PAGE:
Dave Oakes previews Saturday's European lightweight title fight between John Murray and Karim El Ouazghari..
It’s often said that a change is as good as a rest, John Murray returns to the ring this Saturday having had both. Murray returns from a six month hiatus to take on Karim El Ouazghari at the York Hall in his first fight under Frank Warren.
Murray had become disillusioned with Hennessy Promotions’ lack of progress in terms of moving him towards a world title fight and finally decided to sever his ties and move to Warren earlier this year. A move which he hopes will not only provide him with a world title but also bigger fights and more exposure to the general public.
I think it’s fair to say Murray’s search for a big name opponent hasn’t gone the way he wanted it to thus far. A much mooted bout with Kevin Mitchell fell by the wayside after Mitchell failed to agree terms, leaving Murray to face the distinctly average Karim El Ouazghari.
The Spaniard is rated 20th by the EBU in a division that hasn’t got a great deal of strength in depth at European level. His 14-1-2 (4 KO’s) record has been achieved via fighting low level opposition. His only test came against Daniel Rasilla, whom British fans will remember for his bout with Paul McCloskey; El Ouazghari scored a flash knockdown in the third but was hammered to submission in the fourth – not a great sign for a competitive fight for Murray.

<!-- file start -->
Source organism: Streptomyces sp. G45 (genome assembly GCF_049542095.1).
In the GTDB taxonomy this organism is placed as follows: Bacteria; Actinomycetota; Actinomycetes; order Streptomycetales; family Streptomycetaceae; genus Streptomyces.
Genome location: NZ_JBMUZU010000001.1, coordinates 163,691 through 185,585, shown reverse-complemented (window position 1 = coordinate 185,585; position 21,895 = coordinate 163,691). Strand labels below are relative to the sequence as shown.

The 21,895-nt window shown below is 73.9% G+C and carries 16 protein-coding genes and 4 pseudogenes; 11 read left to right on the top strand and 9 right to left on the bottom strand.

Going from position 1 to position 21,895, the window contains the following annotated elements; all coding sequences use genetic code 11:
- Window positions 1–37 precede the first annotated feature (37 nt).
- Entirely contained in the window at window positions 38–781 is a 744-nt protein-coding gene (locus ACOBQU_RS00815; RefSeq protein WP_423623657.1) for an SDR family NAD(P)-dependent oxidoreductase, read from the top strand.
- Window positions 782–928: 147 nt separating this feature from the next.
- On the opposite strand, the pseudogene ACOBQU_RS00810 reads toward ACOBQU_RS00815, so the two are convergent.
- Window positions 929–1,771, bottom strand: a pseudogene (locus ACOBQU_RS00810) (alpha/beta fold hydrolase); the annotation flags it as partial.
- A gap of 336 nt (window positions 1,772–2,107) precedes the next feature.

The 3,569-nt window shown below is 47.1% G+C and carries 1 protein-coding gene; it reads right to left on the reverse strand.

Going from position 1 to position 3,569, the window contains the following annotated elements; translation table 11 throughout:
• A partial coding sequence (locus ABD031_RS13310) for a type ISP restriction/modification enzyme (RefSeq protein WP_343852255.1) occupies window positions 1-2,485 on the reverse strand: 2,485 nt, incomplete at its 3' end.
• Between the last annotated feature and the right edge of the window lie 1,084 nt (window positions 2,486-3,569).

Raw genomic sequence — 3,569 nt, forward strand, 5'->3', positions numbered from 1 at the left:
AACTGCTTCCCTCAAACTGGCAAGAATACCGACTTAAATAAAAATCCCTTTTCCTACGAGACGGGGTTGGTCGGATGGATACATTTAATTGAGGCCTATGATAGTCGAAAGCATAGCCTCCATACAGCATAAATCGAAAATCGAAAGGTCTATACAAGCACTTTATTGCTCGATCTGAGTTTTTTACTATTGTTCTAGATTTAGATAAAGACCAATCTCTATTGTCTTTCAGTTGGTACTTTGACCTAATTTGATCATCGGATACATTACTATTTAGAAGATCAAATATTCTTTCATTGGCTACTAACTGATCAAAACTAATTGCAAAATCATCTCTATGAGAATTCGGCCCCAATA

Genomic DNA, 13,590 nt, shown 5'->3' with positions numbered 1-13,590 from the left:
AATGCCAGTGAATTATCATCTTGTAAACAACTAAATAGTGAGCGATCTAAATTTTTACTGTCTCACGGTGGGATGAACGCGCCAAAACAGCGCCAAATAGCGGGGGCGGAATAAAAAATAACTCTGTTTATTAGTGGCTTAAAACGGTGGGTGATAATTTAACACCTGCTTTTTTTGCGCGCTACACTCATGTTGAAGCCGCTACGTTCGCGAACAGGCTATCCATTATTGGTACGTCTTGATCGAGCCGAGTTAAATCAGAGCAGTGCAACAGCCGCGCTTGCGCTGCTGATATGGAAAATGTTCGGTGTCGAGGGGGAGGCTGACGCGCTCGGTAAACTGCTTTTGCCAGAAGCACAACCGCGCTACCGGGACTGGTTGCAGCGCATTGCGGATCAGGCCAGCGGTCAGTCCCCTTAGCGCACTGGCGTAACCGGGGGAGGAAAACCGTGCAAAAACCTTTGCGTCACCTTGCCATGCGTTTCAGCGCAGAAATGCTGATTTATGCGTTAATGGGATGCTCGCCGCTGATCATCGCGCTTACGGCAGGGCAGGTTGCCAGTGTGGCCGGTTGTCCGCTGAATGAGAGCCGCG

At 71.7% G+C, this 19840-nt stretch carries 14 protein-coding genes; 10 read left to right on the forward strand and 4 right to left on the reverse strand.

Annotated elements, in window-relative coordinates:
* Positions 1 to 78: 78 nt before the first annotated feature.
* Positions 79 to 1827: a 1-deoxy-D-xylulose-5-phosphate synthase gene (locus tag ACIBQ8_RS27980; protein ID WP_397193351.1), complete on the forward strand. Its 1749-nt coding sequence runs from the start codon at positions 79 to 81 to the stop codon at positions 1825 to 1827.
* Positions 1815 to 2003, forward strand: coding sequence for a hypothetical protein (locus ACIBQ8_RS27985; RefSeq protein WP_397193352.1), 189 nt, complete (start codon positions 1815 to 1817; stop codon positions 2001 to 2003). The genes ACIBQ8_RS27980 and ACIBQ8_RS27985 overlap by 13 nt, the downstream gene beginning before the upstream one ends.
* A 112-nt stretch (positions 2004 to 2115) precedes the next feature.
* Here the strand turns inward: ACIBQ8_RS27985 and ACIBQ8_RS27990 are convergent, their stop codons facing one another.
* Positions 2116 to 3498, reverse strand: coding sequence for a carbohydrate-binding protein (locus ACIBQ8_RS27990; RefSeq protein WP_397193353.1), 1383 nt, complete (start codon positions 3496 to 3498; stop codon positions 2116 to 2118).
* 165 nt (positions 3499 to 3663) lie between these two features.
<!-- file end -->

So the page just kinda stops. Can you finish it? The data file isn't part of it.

At 26, Murray should be reaching his peak years; he’s conquered the domestic scene, gained experience of fighting abroad and has tightened the leaky defence that was a trait of his early career. In other words, he’s as ready as he’ll ever be for a step-up to world level. He can still improve but I don’t believe he can do that fighting boxers of El Ouazghari’s class; he needs stern tests as soon as possible.
The Barcelona based El Ouazghari prefers to box on the front foot but I’ve got a feeling he may look for a different approach against the bull-like Murray. Despite his low knockout ratio, El Ouazghari does carry reasonable power, especially with the left hook, as was seen in his fight against Jesus Garcia Simon.
The most dangerous aspect of this fight for Murray will be complacency. He should win the fight easily; he’s more experienced as well as being the stronger and more skilful boxer. If he’s on top form, Murray should take care of El Ouazghari inside four rounds, even if Murray isn’t firing on all cylinders, I’d still be surprised to see the fight go the full twelve rounds such is the disparity in quality between the two combatants.